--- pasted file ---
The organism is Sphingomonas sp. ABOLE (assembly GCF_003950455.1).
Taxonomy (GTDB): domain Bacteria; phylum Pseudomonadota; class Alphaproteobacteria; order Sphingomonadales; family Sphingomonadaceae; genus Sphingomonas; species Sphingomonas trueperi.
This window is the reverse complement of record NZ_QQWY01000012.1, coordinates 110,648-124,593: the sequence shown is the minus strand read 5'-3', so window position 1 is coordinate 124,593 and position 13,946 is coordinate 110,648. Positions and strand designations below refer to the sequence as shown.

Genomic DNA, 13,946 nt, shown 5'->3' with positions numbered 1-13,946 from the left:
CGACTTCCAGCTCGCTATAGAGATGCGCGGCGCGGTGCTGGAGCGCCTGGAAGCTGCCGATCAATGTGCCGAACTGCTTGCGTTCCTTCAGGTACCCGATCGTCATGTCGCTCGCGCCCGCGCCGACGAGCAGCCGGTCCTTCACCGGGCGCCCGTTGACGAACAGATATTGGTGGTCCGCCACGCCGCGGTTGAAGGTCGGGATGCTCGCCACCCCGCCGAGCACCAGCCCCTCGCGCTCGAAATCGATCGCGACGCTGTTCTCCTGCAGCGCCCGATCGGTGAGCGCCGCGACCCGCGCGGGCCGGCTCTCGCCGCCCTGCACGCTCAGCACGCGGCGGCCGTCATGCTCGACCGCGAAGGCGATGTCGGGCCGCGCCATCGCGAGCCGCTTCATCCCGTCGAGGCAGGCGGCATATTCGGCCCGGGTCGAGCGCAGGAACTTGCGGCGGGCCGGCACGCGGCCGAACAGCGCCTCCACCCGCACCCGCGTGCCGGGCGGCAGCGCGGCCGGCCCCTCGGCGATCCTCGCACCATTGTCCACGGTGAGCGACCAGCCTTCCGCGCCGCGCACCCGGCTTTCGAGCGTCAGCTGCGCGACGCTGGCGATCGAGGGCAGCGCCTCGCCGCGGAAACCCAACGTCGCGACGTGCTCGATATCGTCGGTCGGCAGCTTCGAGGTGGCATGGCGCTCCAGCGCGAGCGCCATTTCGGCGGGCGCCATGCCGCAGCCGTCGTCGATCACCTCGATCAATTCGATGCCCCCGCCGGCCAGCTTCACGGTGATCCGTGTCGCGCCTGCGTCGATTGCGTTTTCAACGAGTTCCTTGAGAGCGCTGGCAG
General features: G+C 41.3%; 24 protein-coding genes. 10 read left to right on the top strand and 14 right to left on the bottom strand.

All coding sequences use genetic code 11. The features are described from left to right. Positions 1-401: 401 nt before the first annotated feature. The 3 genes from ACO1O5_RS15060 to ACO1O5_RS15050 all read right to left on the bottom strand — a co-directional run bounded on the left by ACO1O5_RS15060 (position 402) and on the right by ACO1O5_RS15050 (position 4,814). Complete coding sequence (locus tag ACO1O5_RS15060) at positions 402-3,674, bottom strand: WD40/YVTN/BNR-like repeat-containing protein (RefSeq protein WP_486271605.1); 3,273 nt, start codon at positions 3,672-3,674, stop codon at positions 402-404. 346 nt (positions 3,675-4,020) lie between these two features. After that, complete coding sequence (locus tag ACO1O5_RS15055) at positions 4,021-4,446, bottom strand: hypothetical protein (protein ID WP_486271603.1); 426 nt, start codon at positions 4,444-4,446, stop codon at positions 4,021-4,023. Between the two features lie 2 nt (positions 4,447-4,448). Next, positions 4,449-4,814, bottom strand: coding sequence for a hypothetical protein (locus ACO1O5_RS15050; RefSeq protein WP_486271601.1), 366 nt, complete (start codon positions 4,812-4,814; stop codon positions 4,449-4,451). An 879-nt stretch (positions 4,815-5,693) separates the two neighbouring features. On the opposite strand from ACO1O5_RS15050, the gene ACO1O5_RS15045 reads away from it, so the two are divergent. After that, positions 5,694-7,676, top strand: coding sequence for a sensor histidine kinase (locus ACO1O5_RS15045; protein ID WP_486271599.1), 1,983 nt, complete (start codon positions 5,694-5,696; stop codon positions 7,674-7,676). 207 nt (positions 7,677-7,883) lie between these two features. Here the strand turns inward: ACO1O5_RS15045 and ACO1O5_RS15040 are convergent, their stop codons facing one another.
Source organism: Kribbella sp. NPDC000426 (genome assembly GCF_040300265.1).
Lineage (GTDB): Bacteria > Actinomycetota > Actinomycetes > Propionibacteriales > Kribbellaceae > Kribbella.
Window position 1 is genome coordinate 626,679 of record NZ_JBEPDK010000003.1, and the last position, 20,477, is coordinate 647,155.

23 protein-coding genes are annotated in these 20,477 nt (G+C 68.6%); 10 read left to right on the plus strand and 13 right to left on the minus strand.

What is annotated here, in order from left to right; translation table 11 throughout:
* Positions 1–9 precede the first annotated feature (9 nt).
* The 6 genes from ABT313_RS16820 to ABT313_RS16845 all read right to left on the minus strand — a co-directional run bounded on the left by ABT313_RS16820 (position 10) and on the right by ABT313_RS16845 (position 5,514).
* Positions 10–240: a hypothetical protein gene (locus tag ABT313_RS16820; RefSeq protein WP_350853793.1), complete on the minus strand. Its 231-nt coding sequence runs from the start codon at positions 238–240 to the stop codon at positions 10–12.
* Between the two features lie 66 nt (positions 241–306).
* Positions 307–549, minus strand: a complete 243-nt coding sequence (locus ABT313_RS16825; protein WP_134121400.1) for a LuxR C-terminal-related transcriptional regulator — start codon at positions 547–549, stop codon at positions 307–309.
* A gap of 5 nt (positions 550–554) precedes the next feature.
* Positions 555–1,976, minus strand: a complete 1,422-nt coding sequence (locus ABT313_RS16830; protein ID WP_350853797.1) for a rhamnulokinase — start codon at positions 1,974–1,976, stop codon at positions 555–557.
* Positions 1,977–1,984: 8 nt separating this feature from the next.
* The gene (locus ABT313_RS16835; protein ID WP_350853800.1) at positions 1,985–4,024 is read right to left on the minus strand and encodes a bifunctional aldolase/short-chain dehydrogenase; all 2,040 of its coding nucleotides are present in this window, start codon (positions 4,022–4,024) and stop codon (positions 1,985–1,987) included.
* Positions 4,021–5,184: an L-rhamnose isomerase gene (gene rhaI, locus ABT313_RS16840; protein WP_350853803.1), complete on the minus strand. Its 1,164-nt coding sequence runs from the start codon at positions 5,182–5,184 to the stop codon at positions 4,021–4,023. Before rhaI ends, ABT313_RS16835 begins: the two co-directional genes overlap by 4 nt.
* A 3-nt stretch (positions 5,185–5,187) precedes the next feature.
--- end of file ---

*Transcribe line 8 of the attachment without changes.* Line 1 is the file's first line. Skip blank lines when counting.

Source organism: Kribbella sp. NPDC000426 (genome assembly GCF_040300265.1).